R for Rice

In Sumatra, Indonesia, rice is often sown by women with long hair hanging loosely down their backs as it is thought to help the rice grow more abundantly and with long stalks! 

Rice is, without doubt, one of the earliest foods that humans started cultivating. Though it is impossible to pin-point exactly when humans first began its cultivation, many historians believe that rice was grown as far back as 5000 years BC.

Archaeologists excavating in India discovered rice which could be dated to 4530BC. However, the first recorded mention of rice as food originates from China in 2800 BC. 

Although a particular country cannot be identified as being the home of the rice plant, considering it might have been native to all, it certainly originated in Asia. And the travelers took with them the seeds to their home lands and beyond, spreading the crop to Europe and Americas.

However, cultivating rice also depended on the climate. The rice plant requires immense quantities of water in its early days, followed by a long and uninterrupted season of hot dry weather. The colder climate of the northern Europe and UK is not conducive to growing rice, while certain regions in Europe, such as Italy and Spain have successfully done so.

Legend has it that President Thomas Jefferson once broke an Italian law by smuggling rice seed out of Italy during a diplomatic mission in the late 18th Century. True or not, US has a thriving rice industry now, with Arkansas being the largest rice producing state in the country.

Rice has been given much importance in many cultures. It is often directly associated with prosperity. In Japan rice enjoys the patronage of its own god, Inari, and in Indonesia its own goddess, the Dewie Srie.

Rice is also linked to fertility and for this reason the custom of throwing rice at newly wedded couples exists. In India, rice is always the first food offered by a new bride to her husband, to ensure fertility in the marriage, and children are given rice as their first solid food. And, according to Louisiana folklore, the test of a true Cajun is whether they can calculate the precise quantity of gravy needed to accompany a crop of rice growing in a field!

The two main sub-species of rice are Indica varieties which are long grain and Japonica which are generally short or medium grain. Rice comes in red, black, brown and yellow colors, in addition to the common white. Wild rice, though, is not really a rice; it is the seed of an aquatic grass.

Every country and culture has its own favorite rice dishes. Arroz con pollo, jambalaya, biryani, Chinese congee, paella, kedgeree, risotto, fried rice, assortment of rice puddings… the list goes on. And there are several varieties of rice to suit every need. Arborio, Bomba, Basmati, Jasmine, Jeera, Masuri… the list goes on.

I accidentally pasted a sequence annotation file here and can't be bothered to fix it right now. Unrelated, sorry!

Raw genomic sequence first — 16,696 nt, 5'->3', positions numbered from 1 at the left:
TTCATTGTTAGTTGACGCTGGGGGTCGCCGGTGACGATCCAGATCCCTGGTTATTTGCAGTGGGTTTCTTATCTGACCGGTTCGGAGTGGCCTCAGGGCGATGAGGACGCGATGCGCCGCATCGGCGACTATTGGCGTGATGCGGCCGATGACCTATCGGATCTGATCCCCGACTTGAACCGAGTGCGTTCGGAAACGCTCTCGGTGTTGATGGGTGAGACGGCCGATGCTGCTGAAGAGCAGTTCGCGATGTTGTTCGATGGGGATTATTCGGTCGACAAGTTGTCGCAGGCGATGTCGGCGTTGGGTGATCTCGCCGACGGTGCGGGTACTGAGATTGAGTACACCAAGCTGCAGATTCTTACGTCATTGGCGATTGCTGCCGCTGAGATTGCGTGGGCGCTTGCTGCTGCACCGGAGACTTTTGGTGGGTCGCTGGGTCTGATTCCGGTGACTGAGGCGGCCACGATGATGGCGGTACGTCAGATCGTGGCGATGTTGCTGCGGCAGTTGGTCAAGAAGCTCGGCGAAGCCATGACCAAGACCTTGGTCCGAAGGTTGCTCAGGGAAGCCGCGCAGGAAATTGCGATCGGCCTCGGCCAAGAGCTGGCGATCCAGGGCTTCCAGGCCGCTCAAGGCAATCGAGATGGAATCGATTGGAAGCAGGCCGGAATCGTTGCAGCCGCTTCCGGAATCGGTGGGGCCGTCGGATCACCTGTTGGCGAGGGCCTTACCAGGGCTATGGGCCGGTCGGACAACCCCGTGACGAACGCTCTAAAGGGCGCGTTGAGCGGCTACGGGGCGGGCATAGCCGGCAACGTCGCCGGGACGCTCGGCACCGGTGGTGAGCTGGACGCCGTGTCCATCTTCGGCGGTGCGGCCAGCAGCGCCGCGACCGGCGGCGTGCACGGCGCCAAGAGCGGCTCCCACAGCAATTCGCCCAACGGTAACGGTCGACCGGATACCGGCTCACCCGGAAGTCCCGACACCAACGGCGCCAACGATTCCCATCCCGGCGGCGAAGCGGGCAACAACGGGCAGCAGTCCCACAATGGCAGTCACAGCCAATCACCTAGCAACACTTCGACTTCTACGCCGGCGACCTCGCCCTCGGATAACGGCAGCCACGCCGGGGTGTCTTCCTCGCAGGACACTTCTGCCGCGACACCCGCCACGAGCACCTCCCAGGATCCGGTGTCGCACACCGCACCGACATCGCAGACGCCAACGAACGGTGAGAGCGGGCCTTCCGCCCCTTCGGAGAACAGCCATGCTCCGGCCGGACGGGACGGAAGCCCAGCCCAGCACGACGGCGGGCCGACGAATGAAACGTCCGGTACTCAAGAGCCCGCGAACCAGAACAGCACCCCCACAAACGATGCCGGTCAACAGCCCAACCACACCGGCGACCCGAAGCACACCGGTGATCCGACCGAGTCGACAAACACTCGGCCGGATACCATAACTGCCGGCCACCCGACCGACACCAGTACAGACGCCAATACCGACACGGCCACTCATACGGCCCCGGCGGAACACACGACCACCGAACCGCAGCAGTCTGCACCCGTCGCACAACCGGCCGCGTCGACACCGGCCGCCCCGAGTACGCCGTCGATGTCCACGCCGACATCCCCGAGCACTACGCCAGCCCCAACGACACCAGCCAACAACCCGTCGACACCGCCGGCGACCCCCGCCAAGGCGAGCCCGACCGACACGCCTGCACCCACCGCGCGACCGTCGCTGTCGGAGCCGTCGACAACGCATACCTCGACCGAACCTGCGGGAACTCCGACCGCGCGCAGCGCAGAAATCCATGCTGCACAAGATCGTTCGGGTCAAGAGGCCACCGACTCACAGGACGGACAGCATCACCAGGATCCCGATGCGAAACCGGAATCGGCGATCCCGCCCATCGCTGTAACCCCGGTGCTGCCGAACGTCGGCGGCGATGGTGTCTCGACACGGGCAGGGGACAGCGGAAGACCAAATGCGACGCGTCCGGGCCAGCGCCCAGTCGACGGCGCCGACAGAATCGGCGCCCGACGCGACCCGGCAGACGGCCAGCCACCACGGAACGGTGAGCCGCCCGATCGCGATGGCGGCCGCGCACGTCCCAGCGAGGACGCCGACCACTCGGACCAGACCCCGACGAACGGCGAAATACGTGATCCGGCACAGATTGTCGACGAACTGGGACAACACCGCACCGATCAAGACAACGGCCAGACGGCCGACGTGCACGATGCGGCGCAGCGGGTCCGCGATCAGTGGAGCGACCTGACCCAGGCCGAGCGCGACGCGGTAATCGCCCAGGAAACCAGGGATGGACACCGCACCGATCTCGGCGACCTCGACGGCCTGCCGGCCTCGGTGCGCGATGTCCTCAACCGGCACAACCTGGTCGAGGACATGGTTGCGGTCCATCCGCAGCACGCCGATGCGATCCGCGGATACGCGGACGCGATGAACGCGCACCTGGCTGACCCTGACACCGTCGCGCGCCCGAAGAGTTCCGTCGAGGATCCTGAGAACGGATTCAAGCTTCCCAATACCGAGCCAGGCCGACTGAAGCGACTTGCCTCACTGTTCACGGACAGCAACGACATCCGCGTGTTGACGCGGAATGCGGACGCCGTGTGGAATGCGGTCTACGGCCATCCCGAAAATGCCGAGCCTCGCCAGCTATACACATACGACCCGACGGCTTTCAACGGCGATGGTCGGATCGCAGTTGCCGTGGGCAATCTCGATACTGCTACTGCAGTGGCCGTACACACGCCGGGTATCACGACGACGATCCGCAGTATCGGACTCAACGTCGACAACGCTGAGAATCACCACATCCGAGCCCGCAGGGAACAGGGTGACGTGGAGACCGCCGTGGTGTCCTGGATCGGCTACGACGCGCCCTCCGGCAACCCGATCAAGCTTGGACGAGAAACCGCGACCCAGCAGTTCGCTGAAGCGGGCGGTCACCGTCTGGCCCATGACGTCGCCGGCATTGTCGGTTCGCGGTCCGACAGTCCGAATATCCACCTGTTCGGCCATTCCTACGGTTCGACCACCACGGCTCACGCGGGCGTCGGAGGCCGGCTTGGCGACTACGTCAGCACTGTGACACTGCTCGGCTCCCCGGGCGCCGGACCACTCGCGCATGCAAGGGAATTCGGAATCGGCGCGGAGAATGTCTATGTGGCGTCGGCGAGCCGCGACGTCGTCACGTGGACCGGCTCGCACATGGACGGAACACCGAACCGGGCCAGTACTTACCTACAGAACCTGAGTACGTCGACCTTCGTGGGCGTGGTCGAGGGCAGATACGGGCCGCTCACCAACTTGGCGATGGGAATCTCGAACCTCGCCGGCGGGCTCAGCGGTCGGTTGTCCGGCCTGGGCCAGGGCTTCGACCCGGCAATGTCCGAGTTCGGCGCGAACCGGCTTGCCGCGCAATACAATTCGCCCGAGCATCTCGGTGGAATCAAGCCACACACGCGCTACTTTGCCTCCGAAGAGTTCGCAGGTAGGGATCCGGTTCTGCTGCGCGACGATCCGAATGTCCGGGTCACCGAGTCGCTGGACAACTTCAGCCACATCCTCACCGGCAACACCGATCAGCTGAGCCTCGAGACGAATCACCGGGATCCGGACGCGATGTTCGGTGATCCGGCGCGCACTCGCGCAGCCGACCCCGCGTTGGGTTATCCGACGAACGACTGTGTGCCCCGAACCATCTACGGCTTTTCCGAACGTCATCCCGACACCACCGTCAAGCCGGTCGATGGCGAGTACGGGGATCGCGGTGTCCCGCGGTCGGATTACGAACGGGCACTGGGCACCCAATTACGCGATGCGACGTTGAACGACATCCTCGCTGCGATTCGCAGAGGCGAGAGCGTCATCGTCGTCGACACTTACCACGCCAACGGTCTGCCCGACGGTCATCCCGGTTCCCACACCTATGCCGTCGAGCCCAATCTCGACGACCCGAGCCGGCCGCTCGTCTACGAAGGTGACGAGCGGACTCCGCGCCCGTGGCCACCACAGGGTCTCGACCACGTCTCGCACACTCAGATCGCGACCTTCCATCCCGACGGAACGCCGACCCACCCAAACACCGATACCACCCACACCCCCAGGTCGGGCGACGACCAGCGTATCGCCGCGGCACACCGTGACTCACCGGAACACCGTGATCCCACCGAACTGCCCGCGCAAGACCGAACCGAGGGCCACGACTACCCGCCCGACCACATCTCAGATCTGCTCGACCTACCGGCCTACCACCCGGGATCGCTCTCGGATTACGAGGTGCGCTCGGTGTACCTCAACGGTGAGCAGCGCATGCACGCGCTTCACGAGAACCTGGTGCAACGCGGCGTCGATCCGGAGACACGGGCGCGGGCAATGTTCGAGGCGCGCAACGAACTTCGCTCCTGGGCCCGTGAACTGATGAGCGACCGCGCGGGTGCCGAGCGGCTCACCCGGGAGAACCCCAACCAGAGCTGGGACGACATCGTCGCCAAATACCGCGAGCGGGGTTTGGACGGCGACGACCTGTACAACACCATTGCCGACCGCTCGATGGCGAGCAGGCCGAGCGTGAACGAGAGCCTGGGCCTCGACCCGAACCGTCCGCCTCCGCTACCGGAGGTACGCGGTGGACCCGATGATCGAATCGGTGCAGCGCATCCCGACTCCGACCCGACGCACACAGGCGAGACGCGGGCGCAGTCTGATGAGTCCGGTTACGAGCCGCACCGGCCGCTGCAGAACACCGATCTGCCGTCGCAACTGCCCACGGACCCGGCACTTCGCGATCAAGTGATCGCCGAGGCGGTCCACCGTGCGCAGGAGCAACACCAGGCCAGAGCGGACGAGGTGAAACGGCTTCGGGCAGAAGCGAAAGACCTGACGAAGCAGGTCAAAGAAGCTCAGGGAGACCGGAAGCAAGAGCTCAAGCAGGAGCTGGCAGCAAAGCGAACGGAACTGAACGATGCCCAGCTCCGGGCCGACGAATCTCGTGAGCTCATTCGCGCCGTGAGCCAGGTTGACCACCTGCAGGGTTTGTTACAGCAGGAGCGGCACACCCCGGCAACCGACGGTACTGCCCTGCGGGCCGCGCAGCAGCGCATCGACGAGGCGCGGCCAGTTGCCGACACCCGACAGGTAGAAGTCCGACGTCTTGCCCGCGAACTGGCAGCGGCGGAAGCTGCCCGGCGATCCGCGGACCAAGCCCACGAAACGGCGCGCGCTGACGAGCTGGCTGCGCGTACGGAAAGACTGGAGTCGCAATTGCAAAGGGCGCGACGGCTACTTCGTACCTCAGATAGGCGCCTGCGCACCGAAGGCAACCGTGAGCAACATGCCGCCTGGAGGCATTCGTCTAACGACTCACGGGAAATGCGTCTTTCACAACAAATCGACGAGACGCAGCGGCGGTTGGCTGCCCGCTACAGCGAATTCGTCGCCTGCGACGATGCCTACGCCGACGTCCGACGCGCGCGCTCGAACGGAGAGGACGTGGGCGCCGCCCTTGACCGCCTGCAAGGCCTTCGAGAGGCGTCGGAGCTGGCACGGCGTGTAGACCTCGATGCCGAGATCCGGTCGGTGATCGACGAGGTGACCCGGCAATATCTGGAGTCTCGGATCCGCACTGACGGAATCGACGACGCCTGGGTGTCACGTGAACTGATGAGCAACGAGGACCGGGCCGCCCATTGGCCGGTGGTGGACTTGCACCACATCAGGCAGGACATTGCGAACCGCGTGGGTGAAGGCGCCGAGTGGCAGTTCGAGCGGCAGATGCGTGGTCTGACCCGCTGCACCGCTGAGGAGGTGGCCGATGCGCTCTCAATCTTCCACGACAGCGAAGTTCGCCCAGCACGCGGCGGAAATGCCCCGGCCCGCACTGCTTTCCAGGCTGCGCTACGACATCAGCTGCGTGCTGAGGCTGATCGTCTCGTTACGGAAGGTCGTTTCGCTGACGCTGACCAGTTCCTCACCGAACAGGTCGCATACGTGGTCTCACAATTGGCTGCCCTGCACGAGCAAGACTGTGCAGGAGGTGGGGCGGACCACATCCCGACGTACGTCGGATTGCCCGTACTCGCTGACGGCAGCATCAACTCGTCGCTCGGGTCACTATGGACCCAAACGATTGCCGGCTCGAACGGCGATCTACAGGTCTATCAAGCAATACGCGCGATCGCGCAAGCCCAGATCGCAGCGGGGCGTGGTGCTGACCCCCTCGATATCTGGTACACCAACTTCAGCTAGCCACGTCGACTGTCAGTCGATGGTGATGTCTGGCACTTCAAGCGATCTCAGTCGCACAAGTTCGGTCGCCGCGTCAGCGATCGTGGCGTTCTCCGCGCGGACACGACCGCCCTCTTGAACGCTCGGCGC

Rice is gluten free and is suitable for those with celiac disease and gluten intolerance. Vinegars, Japanese Sake and wine are made from rice.

Rice is a very versatile food. It can be eaten hot or cold; sweet or savoury; and for breakfast, lunch, dinner or even as a snack. Today we are making a warm, creamy rice and winter squash soup that is sweet and savory.

Rice and Winter Squash Soup


  • 1 small butternut squash (1½ to 2 pounds) peeled, seeded and cut into ¾-inch chunks
  • 4 tablespoons olive oil
  • 8 ounces bacon, diced
  • 1 large onion, chopped
  • 4 garlic cloves, finely chopped
  • 5 fresh thyme sprigs
  • ¾ cup jasmine rice (or other long-grain rice), rinsed
  • 8 cups chicken broth
  • ½ cup heavy cream
  • 2 tablespoons granulated sugar (optional)
  • Salt and pepper to taste


  • Preheat the oven to 425 degrees. 
  • Season the squash pieces with salt and pepper. Add 2 tbsp of olive oil and the sugar, if using and toss well together. (Adding the sugar will create better caramelization but if you would not like the sweetness, sugar can be omitted.)
  • Line a sheet pan with parchment. Spread the squash on the pan in a single layer and roast in the preheated oven, for about 30 minutes, tossing once half way through. When done, set aside.
  • Meanwhile, heat the remaining 2 tablespoons of olive oil in a largish pot over medium-high heat. Add the diced bacon and cook, stirring occasionally, until golden-brown and crisp. Transfer to a paper towel plate and allow to cool. When cool, crumble the bacon pieces and set aside.
  • Discard all but 2 tablespoons of fat, and add onion and garlic to the pot, and cook, stirring frequently, until the edges start to brown.
  • Add the thyme sprigs and keep stirring until fragrant, about 30 seconds. 
  • Add rice and stir to coat in the fat.
  • Add the broth and bring to a boil on high heat. Lower heat to a simmer. 
  • Cook until rice is done, slightly al dente. 
  • Discard the thyme sprigs and add the heavy cream.
  • Adjust the seasoning and take off the heat.
  • Ladle into bowls, garnish with thyme leaves and serve with the roasted squash and crumbled bacon piled on top.

Here is a link for information on all things rice: https://www.riceassociation.org.uk/about-rice

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